More and more of Donald Trump’s alleged victims are coming forward to accuse the presidential candidate of sexual harassment and assault. Some are asking why the women would have waited this long to come forward — and the hashtag #WhyWomenDontReport is now trending as a response, with survivors sharing their personal stories of why they didn't report their own assault or harassment. Donald Trump has responded by denying the allegations, threatening to sue newspapers that report on the story, and attempting to discredit his accusers by insinuating they aren't attractive enough for him to harass or assault them.
Only between 15 and 35 percent of assaults are reported to the police, and there are many reasons why victims stay silent, from fear of reprisal to lack of proof, from the perception that their incident was "not important enough" to the belief that police wouldn't do anything to help. For every type of assault or harassment, from the alleged nonconsensual gropings and verbal abuse of Donald Trump to the violent forcible assaults that fit more narrow and archaic definitions of what constitutes rape, there is a reason why a survivor may choose not to come forward. When it came to my own assault, I finally spoke up only when I thought the other option was death.
I learned why women didn't come forward early on. When I was 13, there was a story in the news about a woman whose rapist was being let free. The judge claimed that because she was wearing jeans, it would be impossible for him to remove her pants. The judge said she must have helped. My mother told me this was wrong and that the man should be in jail, but that this happened all the time. I learned then that no matter what happens to her, a woman who is assaulted is complicit in the eyes of the law.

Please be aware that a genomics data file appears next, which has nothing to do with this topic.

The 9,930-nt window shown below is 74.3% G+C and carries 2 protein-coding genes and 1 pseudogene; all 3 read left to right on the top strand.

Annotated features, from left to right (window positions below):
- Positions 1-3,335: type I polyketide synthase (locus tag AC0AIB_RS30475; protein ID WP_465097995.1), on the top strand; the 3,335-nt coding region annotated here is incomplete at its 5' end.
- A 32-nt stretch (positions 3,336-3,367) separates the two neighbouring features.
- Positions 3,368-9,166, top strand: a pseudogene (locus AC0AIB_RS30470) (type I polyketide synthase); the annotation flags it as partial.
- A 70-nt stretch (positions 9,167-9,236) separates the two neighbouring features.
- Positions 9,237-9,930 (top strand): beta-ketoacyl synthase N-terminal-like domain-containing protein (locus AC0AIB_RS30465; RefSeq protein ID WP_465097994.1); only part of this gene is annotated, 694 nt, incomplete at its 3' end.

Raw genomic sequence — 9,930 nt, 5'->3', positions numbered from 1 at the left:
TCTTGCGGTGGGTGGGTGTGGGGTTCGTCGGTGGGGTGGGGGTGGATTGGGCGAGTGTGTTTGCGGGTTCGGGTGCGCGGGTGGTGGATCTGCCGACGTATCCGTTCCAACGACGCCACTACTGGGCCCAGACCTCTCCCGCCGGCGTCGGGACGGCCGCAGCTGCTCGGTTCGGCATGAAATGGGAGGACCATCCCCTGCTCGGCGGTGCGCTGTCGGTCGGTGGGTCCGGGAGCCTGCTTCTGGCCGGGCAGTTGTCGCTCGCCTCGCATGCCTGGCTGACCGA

Then there was the girl in my 8th grade class who got pregnant, and must be a slut. The girl whose stepbrothers were probably screwing her, so she was a slut. The girl who slept with half a football team while blackout drunk, who was definitely a slut.
And then, when I was just 14, I was raped at a party. My attacker was a junior, and I was a freshman. He trapped me in the basement and bullied me into drinking, and drinking, and drinking, until I couldn’t stand. Then he made me say the word, “yes,” and he raped me.
I wasn’t wearing jeans, I was wearing a skirt. I hadn’t been abducted or tortured, I’d gone to the party of my own free will. I had been to rallies and chanted, “Whatever I wear, wherever I go, YES MEANS YES and no means no.” And I had said the magic word.
Even after I tried to kill myself after my rape, I didn’t tell anyone what happened to me. I would see my attacker on the street and vomit, while something inside me screamed, “Why don’t you tell the police?” but a thousand other thoughts shut the first one out.
Because I was drinking and they’ll say I wanted this.
Because I said “yes” when I thought it would help me escape.
Because while I was still laying in a closet, crying and wiping my vomit off myself, he was telling people we’d “hooked up,” and I didn’t say anything then.
Because he’s popular, and I’m nobody, and it’s his word against mine.
Because I should have known better.
Because it must have been my fault.
The next year, a man flashed me on the street. I went to the police and told them there was a half-naked adult male three blocks from the station. They told me to go home or they’d arrest me for being out past curfew.
When I walked home from high school, men screamed obscenities from moving cars, and people on the street went past as though it was the most normal thing in the world.
When I was 18, a man grabbed my breasts and told me it “didn’t count,” because he was gay. Because he wasn’t attracted to me, objectifying my body was fine. Nobody in the club batted an eye.